8 Reasons Why Principals Are Successful… Or Struggle

Around 25,000 principals separate from their school at the end of each year, leaving schools in constant states of turnover.  Around half of all school principals depart their school by the end of their third year, and only about one out of four high school principals make it through year five.  We are in a state of principal churn, and our schools and students are the ones who feel the negative effects.  The principal is attributed to about 25% of the school’s impact on student achievement and the most effective principals are worth months of learning to the average student at their school.  Leadership matters and we have lots of turnover in the position across the country.

This week we’re taking a look at what we can do to stop the principal churn.  Today, we introduces seven reasons why principals are successful in their principalship.  They are also the same seven reasons why principals struggle.

  1.  Preparation.  There are three performance dimensions to the principal’s job:  knowledge, skills, and dispositions.  When the leader is prepared in each of those three areas good things are going to happen.  When there is a hole in any or all of those areas, however, it often comes to light quickly.  The principals who are able to be successful in the job are better prepared for it; those who struggle get to the job without being ready for it either because of lacking skill sets (able to bring others together to work effectively), knowledge base (unfamiliar with special education laws, lack of familiarity with curriculum), or leadership dispositions (not able to relate to others, failure to build relationships).
  2. Communication.  Principals who are effective communicators are able to spread the vision and help others improve in their work.  They are good listeners first and are skillful in motivating teachers and staff to do their best.
  3. Leading.  Principals have to be able to have tough conversations.  They have to be willing to make decisions for the best of the school and the students even when they know that it won’t make everyone happy.  The most effective leaders are able to get others to join them in the journey to success. Struggling leaders try to to it all alone.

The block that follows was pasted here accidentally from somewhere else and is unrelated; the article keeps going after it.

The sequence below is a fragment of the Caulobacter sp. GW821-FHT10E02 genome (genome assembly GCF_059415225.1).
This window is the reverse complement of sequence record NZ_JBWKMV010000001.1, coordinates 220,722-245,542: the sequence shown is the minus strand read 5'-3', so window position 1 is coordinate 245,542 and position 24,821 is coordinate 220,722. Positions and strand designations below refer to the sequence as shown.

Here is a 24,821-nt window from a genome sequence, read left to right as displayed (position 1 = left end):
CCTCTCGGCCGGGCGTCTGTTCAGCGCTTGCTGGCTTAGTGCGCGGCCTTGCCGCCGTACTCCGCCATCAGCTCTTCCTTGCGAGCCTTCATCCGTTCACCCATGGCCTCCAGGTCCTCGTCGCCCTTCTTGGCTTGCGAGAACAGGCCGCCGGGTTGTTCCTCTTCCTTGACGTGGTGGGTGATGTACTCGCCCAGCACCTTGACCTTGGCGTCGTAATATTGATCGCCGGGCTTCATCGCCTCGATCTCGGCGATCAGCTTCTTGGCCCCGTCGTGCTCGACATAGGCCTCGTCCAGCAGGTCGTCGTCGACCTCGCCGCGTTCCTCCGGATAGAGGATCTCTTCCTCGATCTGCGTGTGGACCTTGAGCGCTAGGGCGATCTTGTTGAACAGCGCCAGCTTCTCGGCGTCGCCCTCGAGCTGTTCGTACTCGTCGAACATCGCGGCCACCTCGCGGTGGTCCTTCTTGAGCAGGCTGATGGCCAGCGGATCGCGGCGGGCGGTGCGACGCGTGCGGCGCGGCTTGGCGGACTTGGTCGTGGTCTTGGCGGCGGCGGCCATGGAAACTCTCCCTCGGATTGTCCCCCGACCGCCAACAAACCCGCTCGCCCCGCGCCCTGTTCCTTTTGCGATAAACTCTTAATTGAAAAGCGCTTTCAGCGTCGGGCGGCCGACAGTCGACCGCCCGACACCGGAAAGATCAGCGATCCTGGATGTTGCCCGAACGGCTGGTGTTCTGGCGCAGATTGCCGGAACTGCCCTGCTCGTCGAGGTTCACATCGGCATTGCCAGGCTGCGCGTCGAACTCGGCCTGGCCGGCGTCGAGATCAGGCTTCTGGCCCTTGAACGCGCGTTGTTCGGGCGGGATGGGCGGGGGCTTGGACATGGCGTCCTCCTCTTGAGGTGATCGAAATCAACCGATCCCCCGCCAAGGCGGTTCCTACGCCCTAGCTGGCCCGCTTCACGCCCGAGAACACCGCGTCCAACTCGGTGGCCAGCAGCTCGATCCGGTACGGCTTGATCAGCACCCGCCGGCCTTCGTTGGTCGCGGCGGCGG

4. Judgment.  Everyone is assessing you as a leader in three categories:  your judgment, your treatment of others, and your results.  Often if your results are good, your judgment will be considered good as well, but if your results are faltering your judgment will come into question.  How do you have good judgment?  Through experience.  You either gain that by making your own mistakes or by trusting others who have made them in their experience.  It’s good to listen.
  5. Confidence.  Just as students can smell fear in a new teacher or a substitute, the teachers can tell whether you are a confident leader or not.  Those who are doubting themselves give room for others to doubt them as well. Too much confidence is a problem as well, but not enough is worse.  People don’t want to follow those who aren’t strong enough to lead.
  6. Time Management.  Time management is hard on everyone.  The truth is, this job is going to take more of it than you have.  So, it’s not about that, but rather about knowing what has to be done and then getting to what should be done.  The most effective principals utilize staff and are experts in delegating.  Those who tend to micromanage and are controllers have difficulty in leadership positions.
  7. Balance.  Connected with time management is balance.  Principals who work too much and are preoccupied with their jobs think they’re doing what they’re supposed to do, but either burn out, crash, or lose their effectiveness.  The most effective principals have a hobby, spend time with family and friends regularly, and are able to give their brains the space and time needed to process all of the work they do the rest of the time.
  8. Support Network.  For new principals, the winning formula is:  1:1 leadership coaching on a regular basis; regular and consistent participation in a cohort of peers; real-time feedback from the supervisor of principals throughout the year; and finally, a supportive environment from the system level.

Thanks for reading!  This is a lot and we’ll break them down one at at time over the next few posts.  ~MW

Here’s a link to the School Leaders Network 2014 Report:  https://connectleadsucceed.org/churn_the_high_cost_of_principal_turnover

 

#Leadership365  /31

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